Changes to the Local Government (Manufactured Home Estates, Caravan Parks, Camping Grounds and Moveable Dwellings) Regulation 2005 (‘Caravan Regulations’) recently came into effect in response to the impact of the recent bush fires in NSW. There were also changes made to the Local Government (General) Regulation 2005 (‘General Regulations’) and the State Environmental Planning Policy…

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What is a major defect?

By Elisha Edwin / February 12, 2020 / 0 Comments

The Supreme Court recently considered the meaning of what is a “major defect” for the purposes of the Home Building Act 1989 (NSW)(Act). Stevenson v Ashton [2019][1] was an appeal from the NCAT Appeals Panel. A major defect in residential building work pursuant to section 18E(4) of the Act means a defect in a major…

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Changes to off-the-plan contract laws now in effect

By Elisha Edwin / February 12, 2020 / 0 Comments

From 1 December 2019, new laws to contracts for off the plan developments are now in effect. The changes introduce disclosure requirements on vendor developers so that there is greater transparency to buyers who are looking to buy off-the-plan. The changes apply only to contracts for the sale of residential lots that have not been…

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Dodgy Developer Database

By Elisha Edwin / February 12, 2020 / 0 Comments

The State government announced in late January that it would seek to introduce a new rating system which will rate so-called “dodgy developers”. The proposed ratings system will be based on a calculation of several factors including customer complaints, the length of time a developer has been in business, history of the business, work safety…

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Landlords can’t claw back fit-out contributions from defaulting tenants

By Elisha Edwin / January 7, 2020 / 0 Comments

A recent decision in the Victorian Civil and Administrative Tribunal (VCAT) has cemented the position in Victoria and Queensland that landlords can’t claw back fit out contributions from tenants that have defaulted, even if there is an express provision in the lease that says a landlord can, where damages would be an adequate remedy.  In…

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Which law applies?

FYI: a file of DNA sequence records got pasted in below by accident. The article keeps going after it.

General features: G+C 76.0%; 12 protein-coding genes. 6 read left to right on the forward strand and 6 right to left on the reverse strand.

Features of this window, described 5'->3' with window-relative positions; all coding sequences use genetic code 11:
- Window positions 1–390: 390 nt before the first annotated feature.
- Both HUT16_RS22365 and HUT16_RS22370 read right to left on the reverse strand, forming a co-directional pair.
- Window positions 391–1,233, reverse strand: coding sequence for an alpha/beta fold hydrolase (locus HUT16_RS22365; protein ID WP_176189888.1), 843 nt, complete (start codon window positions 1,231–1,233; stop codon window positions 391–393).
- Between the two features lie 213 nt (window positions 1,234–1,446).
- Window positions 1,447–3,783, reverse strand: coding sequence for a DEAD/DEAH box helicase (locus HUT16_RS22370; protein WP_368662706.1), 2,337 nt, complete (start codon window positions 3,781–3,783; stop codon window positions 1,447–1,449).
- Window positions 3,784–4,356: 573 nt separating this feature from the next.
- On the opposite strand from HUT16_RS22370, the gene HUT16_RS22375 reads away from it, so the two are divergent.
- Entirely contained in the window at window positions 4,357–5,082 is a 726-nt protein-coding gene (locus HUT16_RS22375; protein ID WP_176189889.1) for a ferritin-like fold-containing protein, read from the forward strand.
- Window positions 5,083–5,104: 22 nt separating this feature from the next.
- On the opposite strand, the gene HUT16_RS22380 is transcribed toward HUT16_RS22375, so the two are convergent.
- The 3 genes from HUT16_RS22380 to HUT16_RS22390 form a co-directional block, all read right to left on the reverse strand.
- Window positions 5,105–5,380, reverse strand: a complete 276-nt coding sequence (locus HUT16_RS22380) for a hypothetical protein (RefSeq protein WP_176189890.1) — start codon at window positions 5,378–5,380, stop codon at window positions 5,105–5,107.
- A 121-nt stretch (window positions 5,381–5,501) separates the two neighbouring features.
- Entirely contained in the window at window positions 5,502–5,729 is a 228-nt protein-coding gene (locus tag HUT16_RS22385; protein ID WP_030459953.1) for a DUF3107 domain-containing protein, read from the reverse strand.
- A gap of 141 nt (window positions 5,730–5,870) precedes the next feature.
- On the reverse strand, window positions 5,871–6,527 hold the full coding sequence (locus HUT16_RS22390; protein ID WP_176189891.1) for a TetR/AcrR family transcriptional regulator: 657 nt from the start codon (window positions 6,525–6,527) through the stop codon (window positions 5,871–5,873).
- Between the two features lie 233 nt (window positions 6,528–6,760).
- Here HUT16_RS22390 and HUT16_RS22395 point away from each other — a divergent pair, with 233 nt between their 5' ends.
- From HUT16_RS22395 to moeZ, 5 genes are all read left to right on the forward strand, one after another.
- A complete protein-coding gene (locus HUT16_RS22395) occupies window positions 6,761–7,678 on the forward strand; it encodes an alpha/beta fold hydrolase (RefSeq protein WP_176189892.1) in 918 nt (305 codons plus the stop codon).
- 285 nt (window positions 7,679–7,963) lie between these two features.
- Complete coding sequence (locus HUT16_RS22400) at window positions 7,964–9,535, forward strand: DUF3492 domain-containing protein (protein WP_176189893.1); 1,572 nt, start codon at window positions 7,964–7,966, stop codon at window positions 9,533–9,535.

By Elisha Edwin / January 7, 2020 / 0 Comments

When there is a dispute between which country’s inheritance law should apply, one must distinguish between movable and immovable property. Movables include chattels not attached to land and choses in action, such as bank accounts and debts owing to a person. Immovables are land and any interest in land (leases, covenants, other rights in the…

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What is an employer’s obligation to support employees who suffer a mental illness?

By Elisha Edwin / January 7, 2020 / 0 Comments

In the Federal Court decision of Tropoulos v Journey Lawyers Pty Ltd [2019][1], the Court considered the obligations of an employer to an employee who suffered a mental illness. Mr Tropoulos was a senior associate solicitor employed by Journey Lawyers. Journey Lawyers was a small specialist family law firm located in Queensland. Mr Tropoulos suffered…

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When does trust property vest in a bankrupt’s trustee?

By Elisha Edwin / January 7, 2020 / 0 Comments

Discretionary family trusts are common asset protection structures. Generally, when a debtor becomes bankrupt, the property of a bankrupt vests forthwith in the bankrupt’s trustee: section 58(1) of the Bankruptcy Act 1966 (Act). However, trust assets held by the bankrupt as trustee do not form part of the bankrupt’s divisible assets and are not available…

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Stop Bullying Order

By Elisha Edwin / December 19, 2019 / 0 Comments

Bullied at work? If you believe you have been bullied at work, one option available to you is to apply to the Fair Work Commission for a “stop bullying” order. A copy of your application will be sent to your employer and to the person(s) you allege has bullied you at work. Your employer and…

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Re Lapalme; Daley v Leeton [2019] VSC 534

By Elisha Edwin / December 19, 2019 / 0 Comments

Ms Lapalme made a Will in 2004.  In that Will, she left the residue of her estate to “those grandchildren as shall survive me and attain the age of 18 years as tenants in common in equal shares”.  At the date of her Will, she had only one grandchild.  Ms Lapalme passed away in 2015.…

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What is a retail premises

By Elisha Edwin / December 11, 2019 / 0 Comments